Last Thoughts On Trayvon Martin & How We Can Make A Difference

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Did you think I was being abnormally silent on the outcome of the death of a young black man? I had to think carefully how to respond. I didn’t want to be one of the people on Facebook who called a dead boy a “thug.” I didn’t want to be the person calling for George Zimmerman’s head on a platter.

As I do a lot lately, I blame the media for fueling the fires of this case. Talking out of both sides of their mouths, they managed to send people into a frenzy. Some days it’s hard to keep track of who we’re supposed to be hating! I made it my mission to keep a level head.

I feel the pain of Trayvon Martin’s family. I am Trayvon’s mother. Every time my sons leave the house I have to worry. I don’t think parents of white boys worry in the same way. Maybe I’m wrong and we all open our doors and feel terror as our sons go into the streets.

No one really knows what happened that night. There are always three sides to every story. Watch the story end up in court and the story tellers multiply as experts are called to testify. Usually experts paid for by the side they are supporting. That’s not exactly unbiased story telling.

This was a tragedy on so many levels that I cannot begin a dissection. But I can encourage you to make some changes. Because we can’t change the past. We can only change the future.

Yes, you…we…us have the power to make the changes in our society. We do the voting that puts the people into power. We can vote. If we don’t vote, we also have exercised our powers in an apathetic way. We can elect people who reflect our values. We can not vote for people who are consumed with the greed of politics.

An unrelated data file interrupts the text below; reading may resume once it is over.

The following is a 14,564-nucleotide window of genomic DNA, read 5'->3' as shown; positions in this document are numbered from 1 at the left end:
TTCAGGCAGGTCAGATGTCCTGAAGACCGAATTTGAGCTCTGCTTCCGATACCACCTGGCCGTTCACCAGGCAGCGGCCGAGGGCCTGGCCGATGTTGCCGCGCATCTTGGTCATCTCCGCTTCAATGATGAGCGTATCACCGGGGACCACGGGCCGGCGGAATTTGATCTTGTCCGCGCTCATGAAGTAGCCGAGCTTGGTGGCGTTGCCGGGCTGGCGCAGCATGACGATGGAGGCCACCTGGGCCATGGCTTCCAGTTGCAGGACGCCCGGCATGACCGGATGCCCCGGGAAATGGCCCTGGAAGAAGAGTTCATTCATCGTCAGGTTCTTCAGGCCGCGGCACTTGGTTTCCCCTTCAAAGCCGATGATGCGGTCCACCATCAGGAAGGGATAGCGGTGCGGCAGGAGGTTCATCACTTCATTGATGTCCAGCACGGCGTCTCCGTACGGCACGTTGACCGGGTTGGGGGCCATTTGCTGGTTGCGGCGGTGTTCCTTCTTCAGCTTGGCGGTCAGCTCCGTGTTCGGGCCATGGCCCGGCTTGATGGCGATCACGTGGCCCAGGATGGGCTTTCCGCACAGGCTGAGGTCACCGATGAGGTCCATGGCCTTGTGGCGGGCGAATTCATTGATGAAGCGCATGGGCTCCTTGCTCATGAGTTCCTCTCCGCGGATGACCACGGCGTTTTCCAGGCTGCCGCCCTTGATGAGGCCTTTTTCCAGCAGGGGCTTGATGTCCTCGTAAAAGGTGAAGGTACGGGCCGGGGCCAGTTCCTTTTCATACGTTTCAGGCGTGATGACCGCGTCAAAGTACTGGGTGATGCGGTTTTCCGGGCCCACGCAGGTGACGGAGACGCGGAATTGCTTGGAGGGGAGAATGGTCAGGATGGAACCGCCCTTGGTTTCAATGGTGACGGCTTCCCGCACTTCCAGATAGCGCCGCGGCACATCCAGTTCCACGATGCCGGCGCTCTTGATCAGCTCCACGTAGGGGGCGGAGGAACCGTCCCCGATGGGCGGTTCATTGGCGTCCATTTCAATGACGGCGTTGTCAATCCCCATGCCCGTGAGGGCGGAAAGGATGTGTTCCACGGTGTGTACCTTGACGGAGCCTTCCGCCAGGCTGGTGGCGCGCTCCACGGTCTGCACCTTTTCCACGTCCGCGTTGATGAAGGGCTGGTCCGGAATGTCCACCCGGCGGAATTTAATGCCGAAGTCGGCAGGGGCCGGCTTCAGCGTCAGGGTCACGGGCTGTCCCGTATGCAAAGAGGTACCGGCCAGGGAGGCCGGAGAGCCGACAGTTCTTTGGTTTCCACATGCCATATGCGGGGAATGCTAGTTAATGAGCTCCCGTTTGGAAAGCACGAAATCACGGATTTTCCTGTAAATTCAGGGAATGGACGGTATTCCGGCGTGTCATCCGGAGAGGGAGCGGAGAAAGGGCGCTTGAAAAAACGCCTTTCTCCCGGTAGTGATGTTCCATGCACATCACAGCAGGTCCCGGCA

We can encourage politicians through communication and petitions to guide our local and state governments in the direction we would like. We can investigate who is behind certain laws. Are they truly states people who want a stand your ground law? Or is a political think tank responsible? Who benefits most from legislation? The people of your community or the businesses?

Our power is in our vote. And we need to exercise our power whenever possible to save our country from people who don’t have its best interests at heart. I know, I sound a little conspiracy geeked here. It seems politicians have lost sight of who government is here to support: The people.

When “less government” is being defined as let me into your uterus and your bedroom to see what you’ve been doing and cutting food stamps for women and children in need, there is something fundamentally wrong with America. I guess we no longer have to worry about the tired, the poor, the huddled masses. Unless they are they huddled board members of some investment firm who misappropriated funds and required a bailout and a change in laws to make it easier to save their asses. And we only want the homeless and tempest tossed if they don’t require any assistance of any kind and can work for minimum wage to line to pockets of the big box store owner, but can’t afford housing and healthcare.

Seriously, our priorities are all screwed up. And only we can make a difference. Educate yourself. Do your research. And vote.

One thought on “Last Thoughts On Trayvon Martin & How We Can Make A Difference

  1. We can and should vote, and pay attention to what’s happening in our communities, all those things. But it is important, for those people who feel traumatized by this, to NOT push them to “suck it up and move on” before they are ready.

    Let’s ALWAYS vote. Let’s NOT try to get out of jury duty. Let’s speak up and work with our neighbors when we see something amiss – but not make assumptions about them.

    Thanks for this, wishing you all the best.

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